Spatial structure and distribution of small pelagic fish in the northwestern Mediterranean Sea.

Saraux C, Fromentin JM, Bigot JL, Bourdeix JH, Morfin M, Roos D, Van Beveren E, Bez N - PLoS ONE (2014)

Presence areas, biomass densities and space selectivity indices relatively to total log-biomass indices in anchovies, sardines and sprats.Lines represent the linear regressions. Significant linear regressions are represented by plain lines and Pvalues are indicated in bold. For non-significant relationships, the trend is shown by a dotted line.
© Copyright Policy
Related In: Results  -  Collection

License
Show All Figures
getmorefigures.php?uid=PMC4222880&req=5

pone-0111211-g001: Presence areas, biomass densities and space selectivity indices relatively to total log-biomass indices in anchovies, sardines and sprats.Lines represent the linear regressions. Significant linear regressions are represented by plain lines and Pvalues are indicated in bold. For non-significant relationships, the trend is shown by a dotted line.
Mentions: Species were absent from several sampled locations, regardless of whether anchovies (absent from 9.3% of sampled locations), sardines (12.9%) or sprats (51.0%) were considered. However, these absences were not spatially consistent across years. When pooling all data, anchovies and sardines could be observed at least once in all sampled locations; sprats in contrast were never found after the 200 m isobath (Fig. S1 in File S1). During each of the 10 study-years, sardines and anchovies occupied most of the Gulf of Lions, and presence area only varied slightly for these two species (PA: 85.0 to 94.7% and 67.2 to 99.6% for anchovies and sardines, respectively). Variability was far greater for sprats, which were almost completely absent in 2007 (PA = 0.3%), but covered most of the Gulf of Lions in 2012 (PA = 91.8%). Presence area was positively correlated with total log-biomass index for sprats (LM: R2adj = 0.87, p<0.001), but not for anchovies (p = 0.68) or sardines (p = 0.10) (Figure 1), i.e. the area occupied by the population expanded with total logbiomass in sprats but not in the other two species. Log-biomass and presence area were far less variable for sardines and anchovies than for sprats (CVs being at least 4 to 7 fold smaller for PA and biomass, respectively). The mean density in presence area also increased with log-biomass for anchovies (R2adj = 0.71, P = 0.001) and sprats (R2adj = 0.69, P = 0.002). The same trend was observed in sardines, but the probability was lower (R2adj = 0.27, P = 0.07).

Bottom Line: Our results show that sardines and sprats were more coastal than anchovies.Support for the McCall's basin hypothesis (covariation of both population density and presence area with biomass) was found only in sprats, the most variable of the three species.Persistent favourable areas were finally detected, but their environmental characteristics remain to be determined.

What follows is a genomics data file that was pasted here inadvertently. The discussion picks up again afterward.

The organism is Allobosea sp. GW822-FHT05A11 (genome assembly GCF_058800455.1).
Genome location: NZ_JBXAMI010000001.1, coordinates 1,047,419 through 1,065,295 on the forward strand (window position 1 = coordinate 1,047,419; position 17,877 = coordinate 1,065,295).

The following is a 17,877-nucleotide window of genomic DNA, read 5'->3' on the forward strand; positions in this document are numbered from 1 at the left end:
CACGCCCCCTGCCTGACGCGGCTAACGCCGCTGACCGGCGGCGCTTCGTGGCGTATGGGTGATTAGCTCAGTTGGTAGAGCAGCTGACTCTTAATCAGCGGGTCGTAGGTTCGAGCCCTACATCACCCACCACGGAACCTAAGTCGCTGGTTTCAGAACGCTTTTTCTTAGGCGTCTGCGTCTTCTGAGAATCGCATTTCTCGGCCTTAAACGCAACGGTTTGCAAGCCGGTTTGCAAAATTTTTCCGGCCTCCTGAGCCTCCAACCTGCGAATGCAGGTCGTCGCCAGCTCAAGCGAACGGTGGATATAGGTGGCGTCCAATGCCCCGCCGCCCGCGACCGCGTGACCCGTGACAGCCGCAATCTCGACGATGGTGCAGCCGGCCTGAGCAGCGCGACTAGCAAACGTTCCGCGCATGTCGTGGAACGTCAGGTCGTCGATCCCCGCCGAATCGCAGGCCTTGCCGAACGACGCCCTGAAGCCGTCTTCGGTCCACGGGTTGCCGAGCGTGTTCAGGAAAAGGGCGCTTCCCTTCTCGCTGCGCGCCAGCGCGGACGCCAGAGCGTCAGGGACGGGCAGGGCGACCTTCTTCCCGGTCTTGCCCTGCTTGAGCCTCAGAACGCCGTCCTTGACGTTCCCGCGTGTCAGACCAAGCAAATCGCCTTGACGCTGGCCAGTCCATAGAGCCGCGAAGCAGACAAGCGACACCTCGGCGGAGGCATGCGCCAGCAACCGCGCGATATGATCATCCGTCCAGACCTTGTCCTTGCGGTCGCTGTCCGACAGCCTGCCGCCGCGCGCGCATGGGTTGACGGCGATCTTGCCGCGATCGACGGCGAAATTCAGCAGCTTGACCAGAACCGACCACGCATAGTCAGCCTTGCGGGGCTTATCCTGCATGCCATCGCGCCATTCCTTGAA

View Article: PubMed Central - PubMed

Affiliation: IFREMER (Institut Français de Recherche pour l'Exploitation de la MER), Research Unit EME (UMR 212), Sète, France.

ABSTRACT
Understanding the ecological and anthropogenic drivers of population dynamics requires detailed studies on habitat selection and spatial distribution. Although small pelagic fish aggregate in large shoals and usually exhibit important spatial structure, their dynamics in time and space remain unpredictable and challenging. In the Gulf of Lions (north-western Mediterranean), sardine and anchovy biomasses have declined over the past 5 years causing an important fishery crisis while sprat abundance rose. Applying geostatistical tools on scientific acoustic surveys conducted in the Gulf of Lions, we investigated anchovy, sardine and sprat spatial distributions and structures over 10 years. Our results show that sardines and sprats were more coastal than anchovies. The spatial structure of the three species was fairly stable over time according to variogram outputs, while year-to-year variations in kriged maps highlighted substantial changes in their location. Support for the McCall's basin hypothesis (covariation of both population density and presence area with biomass) was found only in sprats, the most variable of the three species. An innovative method to investigate species collocation at different scales revealed that globally the three species strongly overlap. Although species often co-occurred in terms of presence/absence, their biomass density differed at local scale, suggesting potential interspecific avoidance or different sensitivity to local environmental characteristics. Persistent favourable areas were finally detected, but their environmental characteristics remain to be determined.

Show MeSH
Related in: MedlinePlus